Kremlin sees some room for dialogue after US security response

MOSCOW (REUTERS) – The Kremlin said on Thursday (Jan 27) there was room to continue dialogue with the United States, but that it looked clear Russia’s main security demands had not been taken into account by Washington.

Kremlin spokesman Dmitry Peskov said Moscow would not rush to draw conclusions after the United States formally responded on Wednesday to its proposals for a redrawing of post-Cold War security arrangements in Europe.

Describing tensions on the continent as reminiscent of the Cold War, Mr Peskov said it would take time for Moscow to review the US response.

He said it was in both Moscow and Washington’s interests to continue dialogue, though he said that remarks out of the United States and NATO about Russia’s main demands being unacceptable did not leave a lot of room for optimism.

“Based on what our colleagues said yesterday it’s absolutely clear that on the main categories outlined in those draft documents… we cannot say that our thoughts have been taken into account or that a willingness has been shown to take our concerns into account,” Mr Peskov said.

“But we won’t rush with our assessments,” he said.

In separate comments, Russia’s top diplomat said that there was hope of starting serious dialogue, but only on secondary questions and not on the fundamental ones, Russian news agencies reported.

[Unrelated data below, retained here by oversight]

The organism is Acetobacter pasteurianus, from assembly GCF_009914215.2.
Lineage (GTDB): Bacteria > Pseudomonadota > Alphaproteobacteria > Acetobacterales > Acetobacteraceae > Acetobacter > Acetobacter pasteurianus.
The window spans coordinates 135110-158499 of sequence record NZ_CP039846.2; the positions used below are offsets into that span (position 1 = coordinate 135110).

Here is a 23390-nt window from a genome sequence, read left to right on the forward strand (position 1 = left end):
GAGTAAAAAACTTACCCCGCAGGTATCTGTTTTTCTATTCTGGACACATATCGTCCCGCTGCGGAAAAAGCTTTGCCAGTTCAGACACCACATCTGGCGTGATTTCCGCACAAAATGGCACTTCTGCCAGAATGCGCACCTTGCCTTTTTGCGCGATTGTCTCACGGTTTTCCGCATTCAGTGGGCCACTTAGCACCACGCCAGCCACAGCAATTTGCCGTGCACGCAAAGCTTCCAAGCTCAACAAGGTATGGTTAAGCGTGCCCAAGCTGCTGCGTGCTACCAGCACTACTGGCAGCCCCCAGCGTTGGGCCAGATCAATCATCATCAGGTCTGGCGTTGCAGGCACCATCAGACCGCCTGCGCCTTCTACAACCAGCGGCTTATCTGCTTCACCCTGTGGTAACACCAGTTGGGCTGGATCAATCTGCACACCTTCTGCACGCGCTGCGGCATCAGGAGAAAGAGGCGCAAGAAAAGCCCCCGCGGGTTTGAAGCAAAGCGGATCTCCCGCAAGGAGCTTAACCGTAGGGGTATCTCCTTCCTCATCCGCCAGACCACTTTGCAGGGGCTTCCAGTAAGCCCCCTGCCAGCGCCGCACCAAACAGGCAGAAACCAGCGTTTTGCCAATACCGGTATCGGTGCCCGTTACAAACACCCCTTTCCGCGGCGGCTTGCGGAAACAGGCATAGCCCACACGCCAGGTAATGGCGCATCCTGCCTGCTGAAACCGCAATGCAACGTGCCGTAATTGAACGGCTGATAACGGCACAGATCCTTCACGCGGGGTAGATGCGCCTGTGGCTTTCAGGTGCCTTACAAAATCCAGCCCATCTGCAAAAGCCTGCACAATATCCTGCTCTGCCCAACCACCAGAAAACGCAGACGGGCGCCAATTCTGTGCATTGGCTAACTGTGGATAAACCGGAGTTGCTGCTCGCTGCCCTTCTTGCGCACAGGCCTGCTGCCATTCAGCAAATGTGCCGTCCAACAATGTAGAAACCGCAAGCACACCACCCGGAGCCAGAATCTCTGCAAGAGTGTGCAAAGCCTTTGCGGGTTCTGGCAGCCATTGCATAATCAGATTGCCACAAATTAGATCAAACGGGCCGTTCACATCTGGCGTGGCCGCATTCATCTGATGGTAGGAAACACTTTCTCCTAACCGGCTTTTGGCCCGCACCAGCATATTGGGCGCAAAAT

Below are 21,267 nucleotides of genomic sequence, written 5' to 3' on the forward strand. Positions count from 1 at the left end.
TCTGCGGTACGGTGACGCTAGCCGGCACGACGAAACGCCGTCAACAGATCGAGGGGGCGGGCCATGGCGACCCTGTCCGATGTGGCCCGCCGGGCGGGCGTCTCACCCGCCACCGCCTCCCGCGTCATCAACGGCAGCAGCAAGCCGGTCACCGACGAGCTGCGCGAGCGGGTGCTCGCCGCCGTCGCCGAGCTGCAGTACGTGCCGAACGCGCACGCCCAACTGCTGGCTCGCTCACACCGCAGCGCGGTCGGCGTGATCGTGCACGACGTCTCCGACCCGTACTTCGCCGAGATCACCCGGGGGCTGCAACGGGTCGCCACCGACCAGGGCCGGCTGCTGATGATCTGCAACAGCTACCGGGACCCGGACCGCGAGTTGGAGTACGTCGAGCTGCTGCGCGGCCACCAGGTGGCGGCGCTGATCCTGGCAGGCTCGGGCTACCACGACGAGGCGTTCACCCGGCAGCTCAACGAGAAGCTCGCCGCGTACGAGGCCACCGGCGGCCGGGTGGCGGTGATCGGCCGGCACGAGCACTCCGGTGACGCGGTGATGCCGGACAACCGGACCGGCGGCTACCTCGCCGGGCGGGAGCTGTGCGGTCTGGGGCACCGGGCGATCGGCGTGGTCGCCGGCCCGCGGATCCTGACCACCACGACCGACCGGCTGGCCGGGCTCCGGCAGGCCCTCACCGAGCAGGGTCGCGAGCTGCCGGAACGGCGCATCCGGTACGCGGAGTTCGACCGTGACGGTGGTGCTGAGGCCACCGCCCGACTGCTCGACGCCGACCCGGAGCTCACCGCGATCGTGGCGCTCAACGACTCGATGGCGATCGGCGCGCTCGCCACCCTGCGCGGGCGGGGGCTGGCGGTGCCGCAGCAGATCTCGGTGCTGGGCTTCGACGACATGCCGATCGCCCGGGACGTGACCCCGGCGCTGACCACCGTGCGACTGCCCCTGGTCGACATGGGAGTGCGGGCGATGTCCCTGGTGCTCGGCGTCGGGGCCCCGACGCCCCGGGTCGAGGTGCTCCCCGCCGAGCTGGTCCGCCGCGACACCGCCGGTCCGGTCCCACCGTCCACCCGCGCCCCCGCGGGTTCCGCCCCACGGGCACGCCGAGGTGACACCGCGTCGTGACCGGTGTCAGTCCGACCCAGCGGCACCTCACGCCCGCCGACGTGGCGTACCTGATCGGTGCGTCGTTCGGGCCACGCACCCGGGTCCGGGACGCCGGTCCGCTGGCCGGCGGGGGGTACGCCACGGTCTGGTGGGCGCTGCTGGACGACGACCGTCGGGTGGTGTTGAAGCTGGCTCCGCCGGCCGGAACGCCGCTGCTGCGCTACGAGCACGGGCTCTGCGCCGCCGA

President Vladimir Putin will decide on Russia’s next steps with regards to the US and NATO written responses that were handed over on Wednesday, foreign minister Sergei Lavrov was quoted as saying.

The Ukrainian foreign minister Dmytro Kuleba said on Thursday that Russia is likely to remain on a diplomatic track with Ukraine and the West for at least two weeks following talks in Paris to de-escalate the situation.

“Nothing has changed, this is the bad news,” Mr Kuleba said of the talks in Paris, where Moscow held security talks with diplomats from Ukraine, France and Germany on Wednesday.

“The good news is that advisers agreed to meet in Berlin in two weeks, which means that Russia for the next two weeks is likely to remain on the diplomatic track,” he said at a news briefing in Copenhagen, following a meeting with his Danish counterpart Jeppe Kofod.

The so-called “Normandy” talks in Paris were seen as a step toward defusing broader tensions in a separatist conflict in eastern Ukraine that risks becoming a full-scale war.

“Unfortunately, the biggest demand that Russia has is that Ukraine engages directly in talks with Russian proxies in Donetsk and Luhansk instead of negotiating with Russia. This will not happen, this is a matter of principle,” Mr Kuleba said.

Donetsk and Luhansk are self-proclaimed republics in the Donbass in eastern Ukraine.